Flea bites vs. bed bug bites, difference in symptoms and treatments

Flea bites vs. bed bug bites, difference in symptoms and treatmentsFlea bites and bed bug bites can cause some serious itching – just the thought of tiny insects crawling on your body can make you itchy, doesn’t it? Fleas are tiny insects that are commonly found on pets and animals. If your pet is treated, your risk of contracting a flea bite is far lower. But if you have a pet that spends a lot of time outdoors, getting your pet treated to prevent fleas is highly recommended. Fleas are not just a threat to your bellowed pet – they can be irritating for you as well.

Bed bugs reside, well, in the beds and mattresses. They thrive on beds because there is plenty of dead skin, which comes off while we sleep. If a bed bug can’t find a human host to feed on, it may hop onto pets as well. The key to preventing bed bugs is to maintain a clean mattress and bedspread.


When bitten by a flea, you will become quite itchy, so your natural instinct is to scratch. Unfortunately, scratching makes the bite much worse and can lead to further itchiness and infection.

Bed bugs also cause itching and sometimes an allergic reaction. Some people mistaken bed bug bites with mosquito bites and thus treat them incorrectly. Bed bugs prefer cooler temperatures, while fleas like it a bit hotter. For this reason, you often won’t see bed bugs on a hairy animal.

Let’s look at the similarities and differences between bed bug bites and flea bites, along with treatment options and prevention measures.

Difference between flea bites vs. bed bug bites

Flea bites will often appear as small clusters of dots that are red, hard, and swollen – similar to a mosquito bite. Fleas tend to bite the human host randomly, whereas beg bugs bite strategically in a linear row.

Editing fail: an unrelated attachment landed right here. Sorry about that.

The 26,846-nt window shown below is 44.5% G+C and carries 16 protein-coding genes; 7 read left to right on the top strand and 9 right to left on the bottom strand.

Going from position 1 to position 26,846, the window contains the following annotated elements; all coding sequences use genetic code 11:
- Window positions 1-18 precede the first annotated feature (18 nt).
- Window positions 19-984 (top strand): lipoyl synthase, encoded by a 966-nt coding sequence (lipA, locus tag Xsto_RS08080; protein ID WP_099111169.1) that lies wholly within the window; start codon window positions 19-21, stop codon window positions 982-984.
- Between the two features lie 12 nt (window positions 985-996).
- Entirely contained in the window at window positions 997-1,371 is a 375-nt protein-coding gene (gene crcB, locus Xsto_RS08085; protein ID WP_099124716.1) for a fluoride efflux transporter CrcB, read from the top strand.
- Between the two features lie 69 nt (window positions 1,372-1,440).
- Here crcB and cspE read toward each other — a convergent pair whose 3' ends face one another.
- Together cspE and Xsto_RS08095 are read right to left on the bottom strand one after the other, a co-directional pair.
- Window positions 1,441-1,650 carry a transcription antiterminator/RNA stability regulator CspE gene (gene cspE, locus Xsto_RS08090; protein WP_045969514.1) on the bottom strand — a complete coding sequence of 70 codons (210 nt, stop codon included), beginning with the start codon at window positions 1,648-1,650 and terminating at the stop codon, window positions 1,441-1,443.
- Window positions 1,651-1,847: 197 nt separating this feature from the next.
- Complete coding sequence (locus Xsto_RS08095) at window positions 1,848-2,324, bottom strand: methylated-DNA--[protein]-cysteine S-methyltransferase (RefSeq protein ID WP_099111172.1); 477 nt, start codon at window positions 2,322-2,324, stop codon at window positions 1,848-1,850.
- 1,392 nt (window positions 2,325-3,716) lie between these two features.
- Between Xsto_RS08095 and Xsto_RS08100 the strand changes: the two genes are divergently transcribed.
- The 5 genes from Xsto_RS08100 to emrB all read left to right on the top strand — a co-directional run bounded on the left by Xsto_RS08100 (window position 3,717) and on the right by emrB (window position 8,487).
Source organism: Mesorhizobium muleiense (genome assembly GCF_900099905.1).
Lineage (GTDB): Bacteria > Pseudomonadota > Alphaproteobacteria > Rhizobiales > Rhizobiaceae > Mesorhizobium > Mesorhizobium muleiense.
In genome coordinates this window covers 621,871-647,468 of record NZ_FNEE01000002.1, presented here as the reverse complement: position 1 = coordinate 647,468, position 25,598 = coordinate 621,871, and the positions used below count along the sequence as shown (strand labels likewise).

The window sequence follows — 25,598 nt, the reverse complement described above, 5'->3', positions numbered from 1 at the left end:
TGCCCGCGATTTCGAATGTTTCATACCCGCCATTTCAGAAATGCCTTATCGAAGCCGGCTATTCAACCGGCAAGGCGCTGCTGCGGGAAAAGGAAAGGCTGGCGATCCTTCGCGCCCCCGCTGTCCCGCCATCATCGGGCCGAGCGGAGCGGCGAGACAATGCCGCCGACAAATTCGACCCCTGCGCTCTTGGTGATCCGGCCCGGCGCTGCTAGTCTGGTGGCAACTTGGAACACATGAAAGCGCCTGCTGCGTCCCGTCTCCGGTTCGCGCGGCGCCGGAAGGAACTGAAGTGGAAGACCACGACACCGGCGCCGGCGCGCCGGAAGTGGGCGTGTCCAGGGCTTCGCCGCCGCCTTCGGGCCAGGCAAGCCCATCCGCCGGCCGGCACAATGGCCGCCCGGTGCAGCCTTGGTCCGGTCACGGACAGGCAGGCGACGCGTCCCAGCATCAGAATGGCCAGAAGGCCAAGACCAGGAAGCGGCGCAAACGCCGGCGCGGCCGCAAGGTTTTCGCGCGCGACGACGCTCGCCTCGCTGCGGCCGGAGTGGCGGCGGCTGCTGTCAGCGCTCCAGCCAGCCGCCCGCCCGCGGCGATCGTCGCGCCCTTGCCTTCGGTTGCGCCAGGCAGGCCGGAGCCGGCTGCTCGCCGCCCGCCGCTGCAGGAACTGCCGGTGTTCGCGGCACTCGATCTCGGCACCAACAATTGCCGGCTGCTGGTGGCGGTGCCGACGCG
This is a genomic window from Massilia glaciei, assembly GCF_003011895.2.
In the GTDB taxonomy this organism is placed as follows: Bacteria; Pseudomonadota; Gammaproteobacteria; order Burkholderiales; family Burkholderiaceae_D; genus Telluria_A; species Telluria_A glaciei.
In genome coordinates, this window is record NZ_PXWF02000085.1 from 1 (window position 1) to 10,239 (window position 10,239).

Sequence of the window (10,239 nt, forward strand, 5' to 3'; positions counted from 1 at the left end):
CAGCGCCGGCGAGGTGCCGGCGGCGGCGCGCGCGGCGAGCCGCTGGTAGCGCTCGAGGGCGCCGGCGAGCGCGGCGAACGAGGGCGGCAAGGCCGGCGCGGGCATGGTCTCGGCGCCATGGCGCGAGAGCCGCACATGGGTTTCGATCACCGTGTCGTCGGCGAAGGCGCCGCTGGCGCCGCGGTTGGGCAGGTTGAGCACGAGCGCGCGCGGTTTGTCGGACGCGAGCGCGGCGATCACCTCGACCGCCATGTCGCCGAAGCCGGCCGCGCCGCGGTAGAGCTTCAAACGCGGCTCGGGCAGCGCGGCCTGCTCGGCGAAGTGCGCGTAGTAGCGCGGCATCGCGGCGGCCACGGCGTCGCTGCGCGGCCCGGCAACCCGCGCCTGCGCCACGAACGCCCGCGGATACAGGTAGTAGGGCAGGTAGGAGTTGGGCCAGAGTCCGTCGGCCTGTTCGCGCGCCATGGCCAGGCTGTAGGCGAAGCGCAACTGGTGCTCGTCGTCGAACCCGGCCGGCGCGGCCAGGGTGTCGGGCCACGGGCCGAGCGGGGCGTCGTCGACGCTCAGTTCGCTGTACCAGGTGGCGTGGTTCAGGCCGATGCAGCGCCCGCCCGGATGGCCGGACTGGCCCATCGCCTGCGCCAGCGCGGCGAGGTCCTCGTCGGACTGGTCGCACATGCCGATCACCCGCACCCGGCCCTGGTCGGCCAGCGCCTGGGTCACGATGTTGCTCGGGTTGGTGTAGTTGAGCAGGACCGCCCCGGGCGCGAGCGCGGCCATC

Flea bites are often found on the legs and ankles, the easiest access points for the insects. Bed bug bites can be found anywhere on the body.

Both types of bites cause itchiness and swelling and can be a nuisance for both human and animal hosts.

Symptoms of flea bites and bed bug bites

Flea bites cause itchiness, look red and swollen, and will appear in less than an hour after the bite. Legs and feet are common targets, and scratching can cause a secondary infection. Some may experience hypersensitivity to flea bites, resulting in a greater allergic reaction.

Beg bug bites also cause red bumps and intense itchiness with a darker red spot in the middle of the bite. Bites are rough, appear in a linear row, and are most commonly found on the face, neck, arms, and hands. Some individuals may develop blisters or hives, while others may not even have any bumps.

Chart: Flea bites vs. bed bug bites

Bed bugsFleas
AppearanceSmall, flat, reddish-brownSmall, long, red, or brown
Size4-5 mm long and 1.5-3 mm wide1.5-3.3 mm long
Disease transmissionDoes not spread diseaseCan spread disease
Reaction Itchy, can lead to a rashBite can be felt, swelling
IdentificationDark spots on bedding, eggs and rust stains on sheetsVisible on pets